Places We Protect

Bridging the Smokies


Clouds hover over a sunny mountain valley.
Cadillac Point Cadillac Point is located near the Great Smoky Mountains in Tennessee. © Byron Jorjorian

Working with partners to permanently protect and connect key lands and waters around the Great Smoky Mountains National Park.

The orange glow of a sun rise lights up a mountain valley.
Great Smoky Mountains The sun rises over Mount LeConte in the Great Smoky Mountains National Park. © Paul Kingsbury

In 1998, The Nature Conservancy met with an unexpected opportunity to advance its mission in Tennessee when the Federal Energy Regulatory Commission (FERC) required Alcoa Power Generating Company, Inc. to protect key lands and waters as mitigation for re-licensing four hydropower dams on the little Tennessee River. Later, when Brookfield Renewable Energy Group purchased Alcoa's dams, the new partner approached TNC about transferring 4,000 acres of mountain forests to TNC to safeguard a portion of the Little Tennessee River watershed that flows into Calderwood Lake.

An orange aquatic eel emerges from a rock.
Hellbender The hellbender is an iconic species found in the Tennessee and Cumberland river system. © Andrew Zimmerman Photography
A map highlights lands protected around a river corridor and near a national park.
Bridging the Smokies The Nature Conservancy has been working with partners on the Bridging the Smokies project since 1998. © The Nature Conservancy

These agreements have laid the groundwork for a new initiative, called “Bridging the Smokies,” that has resulted in permanently protecting and connecting key portions of the Great Smoky Mountains National Park, the Cherokee National Forest's south zone, State of Tennessee wildlife management area lands and the Nantahala National Forest in western North Carolina for more than two decades. Thanks to support from more than a dozen local, state, federal, tribal and non-profit partners, TNC has acquired land and secured conservation easements to permanently protect approximately 10,000 acres to date. Depending on where an acquisition or easement is located, TNC transfers these properties to the U.S. Forest Service, National Park Service and Tennessee Wildlife Resources Agency to be incorporated into their existing land and water portfolios.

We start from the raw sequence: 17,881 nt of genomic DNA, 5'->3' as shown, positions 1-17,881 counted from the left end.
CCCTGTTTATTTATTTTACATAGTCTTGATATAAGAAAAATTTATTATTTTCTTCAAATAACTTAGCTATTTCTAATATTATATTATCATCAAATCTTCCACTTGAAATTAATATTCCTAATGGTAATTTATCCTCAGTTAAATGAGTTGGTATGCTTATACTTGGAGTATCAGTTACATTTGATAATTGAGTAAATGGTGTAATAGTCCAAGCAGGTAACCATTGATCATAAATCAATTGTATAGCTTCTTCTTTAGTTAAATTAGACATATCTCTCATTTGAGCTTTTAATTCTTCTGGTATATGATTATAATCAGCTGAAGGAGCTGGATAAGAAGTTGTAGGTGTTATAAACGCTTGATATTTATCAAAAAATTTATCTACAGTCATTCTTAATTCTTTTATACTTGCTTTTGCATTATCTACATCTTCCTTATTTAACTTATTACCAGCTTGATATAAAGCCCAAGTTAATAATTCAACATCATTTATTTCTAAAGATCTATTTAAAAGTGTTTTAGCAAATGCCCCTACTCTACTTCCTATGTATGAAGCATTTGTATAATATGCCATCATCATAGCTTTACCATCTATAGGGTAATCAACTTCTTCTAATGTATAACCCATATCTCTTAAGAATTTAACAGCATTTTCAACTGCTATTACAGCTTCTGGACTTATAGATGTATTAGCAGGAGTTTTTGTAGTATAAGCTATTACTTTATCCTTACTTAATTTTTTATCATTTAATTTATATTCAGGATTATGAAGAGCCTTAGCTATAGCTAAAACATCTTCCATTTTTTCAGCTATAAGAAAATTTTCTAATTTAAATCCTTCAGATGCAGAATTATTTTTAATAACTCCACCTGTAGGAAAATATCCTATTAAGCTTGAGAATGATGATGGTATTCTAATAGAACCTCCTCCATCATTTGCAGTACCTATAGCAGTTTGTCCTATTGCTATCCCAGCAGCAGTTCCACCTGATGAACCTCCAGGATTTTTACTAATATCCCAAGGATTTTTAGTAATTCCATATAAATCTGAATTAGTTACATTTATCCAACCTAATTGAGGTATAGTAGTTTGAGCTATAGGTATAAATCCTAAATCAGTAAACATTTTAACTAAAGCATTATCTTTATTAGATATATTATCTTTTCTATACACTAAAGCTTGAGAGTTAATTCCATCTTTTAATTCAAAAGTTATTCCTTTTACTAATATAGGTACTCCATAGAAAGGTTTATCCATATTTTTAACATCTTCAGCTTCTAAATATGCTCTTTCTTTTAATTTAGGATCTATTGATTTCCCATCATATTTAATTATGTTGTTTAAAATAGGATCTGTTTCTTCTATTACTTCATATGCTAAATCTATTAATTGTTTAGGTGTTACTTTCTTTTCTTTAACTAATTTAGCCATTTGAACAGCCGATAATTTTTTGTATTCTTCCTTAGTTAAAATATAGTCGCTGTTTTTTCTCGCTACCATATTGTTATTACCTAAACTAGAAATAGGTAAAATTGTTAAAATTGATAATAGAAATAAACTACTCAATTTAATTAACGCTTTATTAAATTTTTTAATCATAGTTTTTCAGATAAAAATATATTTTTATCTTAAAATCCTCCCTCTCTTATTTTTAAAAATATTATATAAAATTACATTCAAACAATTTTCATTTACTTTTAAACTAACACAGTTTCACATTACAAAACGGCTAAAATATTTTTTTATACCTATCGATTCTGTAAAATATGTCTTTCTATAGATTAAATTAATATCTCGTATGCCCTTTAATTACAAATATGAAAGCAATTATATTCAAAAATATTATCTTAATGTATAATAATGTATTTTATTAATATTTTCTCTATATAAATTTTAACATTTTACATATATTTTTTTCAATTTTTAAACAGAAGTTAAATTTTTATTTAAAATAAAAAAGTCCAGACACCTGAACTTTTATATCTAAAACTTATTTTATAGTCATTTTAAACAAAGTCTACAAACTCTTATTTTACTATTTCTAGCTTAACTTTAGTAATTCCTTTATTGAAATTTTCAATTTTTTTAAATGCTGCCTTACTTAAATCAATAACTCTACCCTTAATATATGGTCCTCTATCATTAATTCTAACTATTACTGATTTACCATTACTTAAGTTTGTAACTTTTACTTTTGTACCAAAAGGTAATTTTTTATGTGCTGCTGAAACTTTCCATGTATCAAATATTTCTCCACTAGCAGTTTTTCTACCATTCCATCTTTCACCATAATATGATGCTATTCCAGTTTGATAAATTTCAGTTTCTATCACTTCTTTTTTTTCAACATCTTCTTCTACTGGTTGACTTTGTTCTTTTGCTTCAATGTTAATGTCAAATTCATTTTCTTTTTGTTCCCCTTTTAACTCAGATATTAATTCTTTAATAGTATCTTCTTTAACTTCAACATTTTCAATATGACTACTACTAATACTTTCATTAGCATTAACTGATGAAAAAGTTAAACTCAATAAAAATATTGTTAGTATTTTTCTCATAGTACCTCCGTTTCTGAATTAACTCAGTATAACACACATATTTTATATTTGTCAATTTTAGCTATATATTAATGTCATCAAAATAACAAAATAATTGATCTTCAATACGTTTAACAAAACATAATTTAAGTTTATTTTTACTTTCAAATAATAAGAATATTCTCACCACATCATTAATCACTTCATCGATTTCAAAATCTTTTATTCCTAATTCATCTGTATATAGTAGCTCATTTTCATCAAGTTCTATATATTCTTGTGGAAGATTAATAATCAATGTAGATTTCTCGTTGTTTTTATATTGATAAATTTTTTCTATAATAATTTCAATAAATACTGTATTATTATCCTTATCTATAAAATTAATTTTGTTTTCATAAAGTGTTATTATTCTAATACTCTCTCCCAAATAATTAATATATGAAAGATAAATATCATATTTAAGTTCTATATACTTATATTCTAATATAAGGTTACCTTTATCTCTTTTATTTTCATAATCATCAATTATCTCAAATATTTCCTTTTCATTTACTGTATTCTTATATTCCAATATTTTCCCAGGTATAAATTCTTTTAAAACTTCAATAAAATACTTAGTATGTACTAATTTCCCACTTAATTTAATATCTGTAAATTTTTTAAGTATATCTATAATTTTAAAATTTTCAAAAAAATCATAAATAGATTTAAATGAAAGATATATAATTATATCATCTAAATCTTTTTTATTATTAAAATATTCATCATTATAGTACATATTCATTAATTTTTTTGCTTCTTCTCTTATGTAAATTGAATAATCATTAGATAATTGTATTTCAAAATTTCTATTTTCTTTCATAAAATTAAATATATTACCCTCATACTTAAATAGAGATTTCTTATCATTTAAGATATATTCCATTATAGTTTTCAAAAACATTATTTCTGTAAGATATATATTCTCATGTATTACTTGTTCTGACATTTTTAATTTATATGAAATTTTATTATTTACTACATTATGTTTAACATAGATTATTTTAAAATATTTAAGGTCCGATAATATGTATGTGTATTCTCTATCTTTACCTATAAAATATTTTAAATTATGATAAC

Water flows over a mossy rock.
Waterfall Water falls over mossy rocks near the Great Smoky Mountains in Tennessee. © Byron Jorjorian

Conserving Wildlife Corridors

Surveys of this part of Tennessee have documented more than 20 rare, threatened and endangered species, including bald eagle, the peregrine falcon, hellbender, the Junaluska salamander, bristle fern, chalk maple and smoky dace. Common species such as black bear and white-tailed deer are also found in the region. The Conservancy's efforts in the region are also likely benefiting Photinus carolinus, a synchronous firefly species unique to the Great Smoky Mountains National Park. 

Working with partners to permanently protect and connect wildlife habitat ensures that these species can complete life cycles that sometimes span a wide range. Establishing wildlife corridors also supports a more resilient landscape that allows species to move and adapt to habitat loss and climate change.

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